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Using solar energy to cool

Leading European experts in the field of solar energy developed machine prototypes for converting solar power into refrigeration.
Using solar energy to cool
Light and heat from the sun have been used as energy sources since ancient times. The development of technologies such as photovoltaic (PV) panels, pumps and fans has facilitated the conversion of sunlight into useful energy outputs. Despite the energy potential of the sun, its applicability in cooling processes has been limited. This issue was addressed by the EU-funded project ‘Development and implementation of a cost effective adsorption refrigeration system utilising high temperature (120°C) solar compound parabolic collectors (CPC)’ (Socold).

Consortium partners developed and implemented the prototype of the solar collector and also two adsorption refrigeration prototypes. Using compound parabolic concentrator (CPC) technology, an optimised plate collector was constructed that was capable of providing medium temperatures of up to 120 degrees Celsius during operation. This provided an important advancement to flat plates that could not provide a high enough temperature for the regeneration process of the adsorbent.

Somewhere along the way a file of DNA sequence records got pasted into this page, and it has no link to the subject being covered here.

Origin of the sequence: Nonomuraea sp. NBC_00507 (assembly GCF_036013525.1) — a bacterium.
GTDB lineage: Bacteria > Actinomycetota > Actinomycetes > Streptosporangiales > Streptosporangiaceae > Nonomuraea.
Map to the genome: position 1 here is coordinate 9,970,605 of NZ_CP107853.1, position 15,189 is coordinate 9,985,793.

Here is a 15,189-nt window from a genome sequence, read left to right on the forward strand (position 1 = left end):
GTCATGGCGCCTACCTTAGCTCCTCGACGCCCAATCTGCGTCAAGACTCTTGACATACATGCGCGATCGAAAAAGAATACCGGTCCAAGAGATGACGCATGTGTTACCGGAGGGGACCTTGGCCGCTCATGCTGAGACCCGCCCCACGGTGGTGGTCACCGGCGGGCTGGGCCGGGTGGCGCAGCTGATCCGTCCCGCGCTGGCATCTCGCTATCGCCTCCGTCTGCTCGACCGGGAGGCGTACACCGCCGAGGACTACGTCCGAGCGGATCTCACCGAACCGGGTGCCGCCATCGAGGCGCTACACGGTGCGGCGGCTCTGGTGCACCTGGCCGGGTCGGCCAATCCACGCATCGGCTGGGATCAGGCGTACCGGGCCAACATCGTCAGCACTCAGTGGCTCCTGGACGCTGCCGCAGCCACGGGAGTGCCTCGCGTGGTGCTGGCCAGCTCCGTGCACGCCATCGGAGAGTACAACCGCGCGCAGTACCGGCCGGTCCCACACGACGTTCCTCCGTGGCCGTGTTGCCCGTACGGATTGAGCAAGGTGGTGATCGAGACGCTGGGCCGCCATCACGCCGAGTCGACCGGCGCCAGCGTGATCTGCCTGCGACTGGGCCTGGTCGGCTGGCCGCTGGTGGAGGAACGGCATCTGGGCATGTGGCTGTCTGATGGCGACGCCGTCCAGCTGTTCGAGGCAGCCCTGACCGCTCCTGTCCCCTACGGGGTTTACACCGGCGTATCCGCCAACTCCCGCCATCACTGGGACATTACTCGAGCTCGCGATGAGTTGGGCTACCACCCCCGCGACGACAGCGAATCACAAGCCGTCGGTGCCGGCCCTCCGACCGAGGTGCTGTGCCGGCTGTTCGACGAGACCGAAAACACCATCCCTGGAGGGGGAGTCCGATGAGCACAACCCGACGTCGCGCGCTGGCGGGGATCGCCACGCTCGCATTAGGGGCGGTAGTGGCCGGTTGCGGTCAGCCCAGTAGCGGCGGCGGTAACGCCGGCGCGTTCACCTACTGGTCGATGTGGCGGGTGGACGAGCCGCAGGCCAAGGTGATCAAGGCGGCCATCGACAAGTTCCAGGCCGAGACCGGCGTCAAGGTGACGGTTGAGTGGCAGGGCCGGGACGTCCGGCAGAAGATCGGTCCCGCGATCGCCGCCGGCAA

The main innovation of this project was the development of two adsorption chiller prototypes working on different temperature levels. One machine aimed at a temperature level suitable for air conditioning and the second machine would be used for food preservation. The adsorption heat pump prototype consisted of four chambers: an evaporator, two adsorbers and a condenser. These were connected in such a way to lead condensed water permanently from the condenser to the evaporator, guaranteeing a continuous operation.

Overall, the Socold CPC collector offered a good compromise between investment costs and efficiency and was, therefore, a very important development on the solar thermal market. Implementation of the product is expected to boost solar cold production.

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